And it does it to magnificent effect from its own viewpoint and to malignant effect from the viewpoint of many of its customers. It does it to its own long term detriment and probable demise because, ironically, it is addicted to it, to the success of it, to the frantic pace of it. The edifice that is the UK gambling industry could be quietly disassembled by its operators working together, and put back together to assure their long term future and, much more importantly, to help ease the burdens it has laid on the shoulders of the vulnerable.
But they won’t stop. There’ll be no truce for the good of all, because industry chiefs don’t trust each other. They believe that whatever is agreed around a boardroom table will crumble when it comes to the hard part of lifting heads from the trough. They know the end is coming because of what they have done, and they think now in panic that all they can do is keep snuffling desperately from the trough, safe in the knowledge that the farmer with the big stick is impotent. Okay, he is there, and he makes lots of threats, but they have experience; they know that when he finally lifts that stick and brings it down on them it’s made of straw … and they gobble on.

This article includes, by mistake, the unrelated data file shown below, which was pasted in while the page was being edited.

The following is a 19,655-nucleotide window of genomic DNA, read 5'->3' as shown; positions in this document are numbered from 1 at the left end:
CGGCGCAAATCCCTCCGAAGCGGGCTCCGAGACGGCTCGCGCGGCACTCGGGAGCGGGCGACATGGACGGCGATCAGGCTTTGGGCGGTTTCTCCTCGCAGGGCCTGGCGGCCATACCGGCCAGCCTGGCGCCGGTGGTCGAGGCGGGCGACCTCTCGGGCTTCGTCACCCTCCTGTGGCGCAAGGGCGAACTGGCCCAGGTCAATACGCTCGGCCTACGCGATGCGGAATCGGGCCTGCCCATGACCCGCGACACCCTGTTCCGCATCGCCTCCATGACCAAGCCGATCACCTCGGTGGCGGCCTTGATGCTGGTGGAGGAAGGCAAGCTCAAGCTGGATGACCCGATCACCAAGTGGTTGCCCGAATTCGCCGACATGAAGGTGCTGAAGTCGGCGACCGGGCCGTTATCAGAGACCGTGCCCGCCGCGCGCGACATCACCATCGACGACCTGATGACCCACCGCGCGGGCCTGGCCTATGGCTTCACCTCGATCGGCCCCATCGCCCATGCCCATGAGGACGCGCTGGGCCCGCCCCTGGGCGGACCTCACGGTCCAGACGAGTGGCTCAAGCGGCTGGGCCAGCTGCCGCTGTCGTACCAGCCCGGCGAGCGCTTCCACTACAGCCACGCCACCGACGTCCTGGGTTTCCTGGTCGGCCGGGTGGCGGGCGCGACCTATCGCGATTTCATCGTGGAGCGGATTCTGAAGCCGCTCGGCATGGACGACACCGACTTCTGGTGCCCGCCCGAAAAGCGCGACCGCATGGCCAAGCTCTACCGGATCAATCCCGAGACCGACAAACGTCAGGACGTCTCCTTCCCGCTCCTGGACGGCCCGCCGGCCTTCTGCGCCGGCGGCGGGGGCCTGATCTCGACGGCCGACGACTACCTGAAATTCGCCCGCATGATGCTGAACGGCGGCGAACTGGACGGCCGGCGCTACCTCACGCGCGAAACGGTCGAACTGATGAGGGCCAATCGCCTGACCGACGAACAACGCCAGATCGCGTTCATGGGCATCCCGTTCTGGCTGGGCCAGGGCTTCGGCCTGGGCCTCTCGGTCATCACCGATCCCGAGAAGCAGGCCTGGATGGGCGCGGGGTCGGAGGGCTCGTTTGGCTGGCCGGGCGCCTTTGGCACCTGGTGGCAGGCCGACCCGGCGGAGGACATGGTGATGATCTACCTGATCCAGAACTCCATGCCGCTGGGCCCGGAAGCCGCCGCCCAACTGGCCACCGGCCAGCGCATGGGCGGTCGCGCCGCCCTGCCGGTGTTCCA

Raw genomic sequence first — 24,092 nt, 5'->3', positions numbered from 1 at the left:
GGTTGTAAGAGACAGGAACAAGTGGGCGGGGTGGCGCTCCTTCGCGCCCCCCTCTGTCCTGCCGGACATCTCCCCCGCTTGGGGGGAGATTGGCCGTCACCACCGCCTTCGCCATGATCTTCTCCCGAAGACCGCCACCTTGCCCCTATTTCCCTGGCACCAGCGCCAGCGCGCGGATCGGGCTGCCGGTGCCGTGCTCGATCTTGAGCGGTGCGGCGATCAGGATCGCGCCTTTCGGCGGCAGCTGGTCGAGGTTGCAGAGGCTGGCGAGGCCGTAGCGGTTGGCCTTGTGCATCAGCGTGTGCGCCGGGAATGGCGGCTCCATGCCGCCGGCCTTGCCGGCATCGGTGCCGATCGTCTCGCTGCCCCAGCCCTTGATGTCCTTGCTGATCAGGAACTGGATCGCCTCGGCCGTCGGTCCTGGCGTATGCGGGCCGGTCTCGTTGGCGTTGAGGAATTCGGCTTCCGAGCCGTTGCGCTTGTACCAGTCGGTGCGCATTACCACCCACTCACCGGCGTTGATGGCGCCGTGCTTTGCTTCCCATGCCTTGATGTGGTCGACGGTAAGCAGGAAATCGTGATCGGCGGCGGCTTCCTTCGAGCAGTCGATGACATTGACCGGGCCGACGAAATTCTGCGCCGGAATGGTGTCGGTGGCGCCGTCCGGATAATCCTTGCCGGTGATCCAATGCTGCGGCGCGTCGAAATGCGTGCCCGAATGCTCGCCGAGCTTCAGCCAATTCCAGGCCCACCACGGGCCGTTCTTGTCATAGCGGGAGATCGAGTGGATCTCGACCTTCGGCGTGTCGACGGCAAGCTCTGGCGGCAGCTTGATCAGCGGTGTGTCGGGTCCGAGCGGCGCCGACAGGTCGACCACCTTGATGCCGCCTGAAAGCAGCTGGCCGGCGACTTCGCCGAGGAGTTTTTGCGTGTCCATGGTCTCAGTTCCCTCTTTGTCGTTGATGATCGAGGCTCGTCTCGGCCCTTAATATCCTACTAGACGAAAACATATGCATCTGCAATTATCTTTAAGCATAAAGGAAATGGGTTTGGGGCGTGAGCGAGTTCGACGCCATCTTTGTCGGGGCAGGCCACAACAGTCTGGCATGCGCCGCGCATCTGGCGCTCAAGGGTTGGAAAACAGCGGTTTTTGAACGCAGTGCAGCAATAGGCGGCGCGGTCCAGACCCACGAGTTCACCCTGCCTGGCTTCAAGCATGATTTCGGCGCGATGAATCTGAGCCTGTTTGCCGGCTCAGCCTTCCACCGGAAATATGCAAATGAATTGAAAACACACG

Instead of the industry taking the necessary action, it recently set someone else up to do it in the shape of the benignly named Betting and Gaming Council, who are to be found preaching the gambling gospel mostly on twitter, always in the form of ‘advances we have made toward safer gambling … nothing is more important to us than our customers’ (Indeed), and other such supposedly penitent and soothing nonsense.